There is one thing you can count on in this world whether you want to or not. It doesn't matter if times are good or bad, if the weather is hot or cold, if you are feeling great or recovering from a nasty illness, in every crowd you can depend on at least one person being present: One who is insensitive to the feelings of others.
Recently, I was having lunch with a woman who was struggling with marital difficulties. She was still in love with her husband, which was making decisions painful for her. A friend of a friend at the luncheon leaped right into the conversation and said, "Big deal, just get a divorce!"
The other woman jumped up from the table in tears and headed for the bathroom. The offender looked around the table with an expression that read, "Did I say something wrong?" No one bothered to respond.
One would think with the country so divided, people would give more thought to what they are saying before opening their mouths, but this is not so. It's as though some people are just realizing they have the right of freedom of speech and they can't miss any opportunity to use it. These folks have never encountered a problem that can't be fixed in 10 seconds.
Nothing seems to please these individuals more than stirring up trouble. They can't resist commenting on issues they personally have no knowledge of. I have several friends who are single parents and are dealing with teenagers who are giving them problems. It's amazing how many people who have never been single parents and are totally unfamiliar with the situations are able to hand out unsolicited advice on the subject.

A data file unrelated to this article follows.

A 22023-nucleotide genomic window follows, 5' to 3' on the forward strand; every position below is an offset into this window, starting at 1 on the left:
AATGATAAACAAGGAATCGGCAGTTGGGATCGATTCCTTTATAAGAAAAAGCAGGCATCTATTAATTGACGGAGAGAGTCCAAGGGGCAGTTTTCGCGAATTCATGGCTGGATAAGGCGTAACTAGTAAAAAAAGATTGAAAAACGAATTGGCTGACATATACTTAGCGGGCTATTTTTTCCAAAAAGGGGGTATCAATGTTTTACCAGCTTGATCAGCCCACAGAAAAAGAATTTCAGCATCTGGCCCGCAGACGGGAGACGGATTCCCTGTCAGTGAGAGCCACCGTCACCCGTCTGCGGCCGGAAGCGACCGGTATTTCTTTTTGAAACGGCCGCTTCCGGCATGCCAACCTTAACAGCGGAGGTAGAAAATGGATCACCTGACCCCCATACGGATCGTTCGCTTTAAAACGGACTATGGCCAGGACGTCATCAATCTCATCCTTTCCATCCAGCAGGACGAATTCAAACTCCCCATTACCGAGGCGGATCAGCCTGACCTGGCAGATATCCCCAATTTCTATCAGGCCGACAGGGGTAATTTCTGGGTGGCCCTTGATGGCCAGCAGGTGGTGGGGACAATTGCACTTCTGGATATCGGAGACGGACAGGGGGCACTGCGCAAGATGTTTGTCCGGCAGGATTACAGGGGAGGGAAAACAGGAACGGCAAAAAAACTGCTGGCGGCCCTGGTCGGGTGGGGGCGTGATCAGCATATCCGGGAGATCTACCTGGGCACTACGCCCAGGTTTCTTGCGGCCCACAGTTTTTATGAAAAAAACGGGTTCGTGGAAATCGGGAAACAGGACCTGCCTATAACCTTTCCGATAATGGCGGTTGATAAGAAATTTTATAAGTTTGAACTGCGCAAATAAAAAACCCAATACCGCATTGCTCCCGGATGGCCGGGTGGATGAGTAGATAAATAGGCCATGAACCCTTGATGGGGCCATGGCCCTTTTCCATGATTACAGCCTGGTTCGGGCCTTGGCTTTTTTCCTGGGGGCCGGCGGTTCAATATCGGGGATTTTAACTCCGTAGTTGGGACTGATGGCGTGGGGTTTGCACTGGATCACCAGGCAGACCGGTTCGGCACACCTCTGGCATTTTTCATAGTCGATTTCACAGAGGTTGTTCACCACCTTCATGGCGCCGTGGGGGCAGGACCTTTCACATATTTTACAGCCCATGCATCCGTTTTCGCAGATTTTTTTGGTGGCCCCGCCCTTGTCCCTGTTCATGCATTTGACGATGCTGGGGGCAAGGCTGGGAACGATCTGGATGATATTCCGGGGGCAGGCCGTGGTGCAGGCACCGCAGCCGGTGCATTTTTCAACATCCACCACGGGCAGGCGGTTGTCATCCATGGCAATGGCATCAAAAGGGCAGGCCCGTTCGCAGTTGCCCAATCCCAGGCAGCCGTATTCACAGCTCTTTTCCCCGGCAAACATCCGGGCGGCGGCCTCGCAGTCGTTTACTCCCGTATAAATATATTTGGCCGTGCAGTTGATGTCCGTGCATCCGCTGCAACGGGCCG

Personally, I go out of my way to avoid discussing politics on social occasions. I'm aware of any number of people who have lost friendships because of politics. Surprisingly, some people love to get people all riled up and in a fighting mood on that subject. They can't rest until they get people at each other's throat. In spite of the fact that hurt feelings result from these arguments, the ones who implement these rifts find it exciting.
I've come lately to the conclusion that there are people who find peace and harmony boring. When there is not enough action going on, they are willing to do anything to ensure that they have a good time. I don't think these kinds of individuals appreciate the fact that some people have a terrible time recovering from having their feelings hurt. They either don't realize or are indifferent to the fact that some never speak to each other again after they have a fight.
Maintaining the peace is just not a priority for everyone. With the number of serious problems we face as a society, it shouldn't require any superior knowledge to know that we will have an easier job solving some of these problems if we are unified. Many of the issues we face affect all of us. I think it will probably be years, for instance, before we come to grips with the many things this gigantic oil spill in the Gulf has caused. Instead of fighting over petty things, it seems to me it's time to get serious about the big evils that are threatening to destroy our way of life.
It's interesting how fast people manage to get together to destroy something and how long it takes for them to unite to build anything. There are many who look for the negative in everything their opponents present and deliberately kill great ideas that would benefit the world simply because they dislike the person who offered it. This kind of toxic environment contaminates the person as well as his perceived enemies.
It's no wonder our problems multiply. In our determination to make enemies of other people, we make ourselves captive to maintaining the process. The effort it takes to search for opportunities to make other people miserable is time lost in making ourselves more content. If we find we can't win for losing maybe we should have figured out a long time ago that we are playing the wrong game.
Perhaps, if we keep on fighting each other long enough, we can sit back and watch the planet die. Boy, that will help our side win the argument, won't it?
You can join the conversation with Rose M. Nolen by calling her at 882-5734 or e-mailing her at firstname.lastname@example.org.